NCAA: Arik Air Tops Airlines In Flight Delays, British Airways Leads In Missing Luggage

The troubled Nigerian airline, Arik Air, has once again topped the list of airlines in flight delays, while British Airways leads in missing luggage among local and international airlines operating in Nigeria.

In October and November 2016, Arik Air, according to a summary complaints list received from the Nigerian Civil Aviation Authority (NCAA), had 307 delays out of 438 international flights, meaning 70 percent of the airline’s flights were delayed.

The airline also had 190 cases of missing and/or delayed luggage arrival in the period under review and the highest number of complaints of discourtesy.

Out of the 438 flights operated by the airline, it ferried a total number of 16,335 inbound passengers while it had 16,393 outbound passengers within the period.

Domestically, Arik Air also led the table with 1,660 flights and recorded 1,020 delays. The airline cancelled 45 flights, made two air returns and airlifted 209,288 passengers in October 2016.

Air Peace came second with 898 flights, 489 delays and airlifted 173,758 passengers.

Azman Air operated 343 flights, had 272 delays and carried 53,662 passengers, while Dana Air operated 578 flights and recorded 318 delays. Dana, within that period, airlifted 108,329 passengers.

Med-View Airline operated 307 flights, had 204 delays and airlifted 62,952 passengers while Overland operated 153 flights and recorded 97 delays and carried 8,191 passengers. FirstNation Airways operated 162 flights, had 35 delays and airlifted 29,872 passengers.

In all, in the month of October, there were 4,101 flights, 2,435 delays, 64 cancellations, two air returns, four cases of missing/delayed luggage, 311,431 outbound passengers, and 326,234 inbound passengers.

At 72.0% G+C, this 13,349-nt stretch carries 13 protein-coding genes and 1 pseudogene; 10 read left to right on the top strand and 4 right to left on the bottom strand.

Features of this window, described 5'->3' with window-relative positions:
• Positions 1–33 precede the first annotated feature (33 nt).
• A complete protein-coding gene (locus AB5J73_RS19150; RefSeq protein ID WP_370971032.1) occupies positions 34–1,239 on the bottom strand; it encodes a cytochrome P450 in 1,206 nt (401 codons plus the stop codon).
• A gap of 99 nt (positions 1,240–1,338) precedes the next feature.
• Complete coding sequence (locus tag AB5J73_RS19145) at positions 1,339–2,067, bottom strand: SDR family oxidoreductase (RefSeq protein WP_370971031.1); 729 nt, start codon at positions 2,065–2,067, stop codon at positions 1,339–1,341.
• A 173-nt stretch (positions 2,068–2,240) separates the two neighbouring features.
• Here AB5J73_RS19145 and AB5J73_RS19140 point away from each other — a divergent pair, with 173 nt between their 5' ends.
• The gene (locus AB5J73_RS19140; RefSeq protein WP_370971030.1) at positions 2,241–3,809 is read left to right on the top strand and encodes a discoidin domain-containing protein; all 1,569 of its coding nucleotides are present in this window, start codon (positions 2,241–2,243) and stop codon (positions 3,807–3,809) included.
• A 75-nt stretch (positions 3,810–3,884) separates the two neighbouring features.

For domestic airlines, all the carriers, with the exception of Aero Contractors, completed 3,903 flights, recording 2,911 delays, 63 cancellations and carried 738,711 passengers in November.

On the international scene, 26 foreign carriers operated into Nigeria in the month of October with a total number of flights operated at 1,153.

Out of the 1,153 flights, international carriers recorded 502 delays, six cancellations, 270 cases of missing luggage, 1,874 luggage articles found, 11 cases of pilferage and discourtesy. Altogether, there were 130,904 inbound passengers and 137,215 outbound passengers.

Topping the list of flight delays and missing luggage cases among the international carriers was the British mega carrier, British Airways.

The NCAA in its report recorded a total of 81 cases of missing luggage with a total of 40 flight delays within two months for British Airways. The figure represents 49.3 percent of its total flights within the month.

The British carrier had a total number of 23,029 inbound passengers between October and November 2016, while outbound statistics stood at 22,696.


Nigerian Operating Environment Too Harsh for Survival – British Airways

The management of British Airways, yesterday marked 80 years of operating in Nigeria and described Nigerian operating environment as harsh to the aviation sector.

The Head of Middle East, Africa and Central Asia Sales, British Airways, Paola De Renzis, who dropped the hint in Abuja, said the airline had been facing a very difficult times doing its business in Nigeria due to the current economic hardship, but had to cope because of the long-standing relationship between Britain and Nigeria since 1936.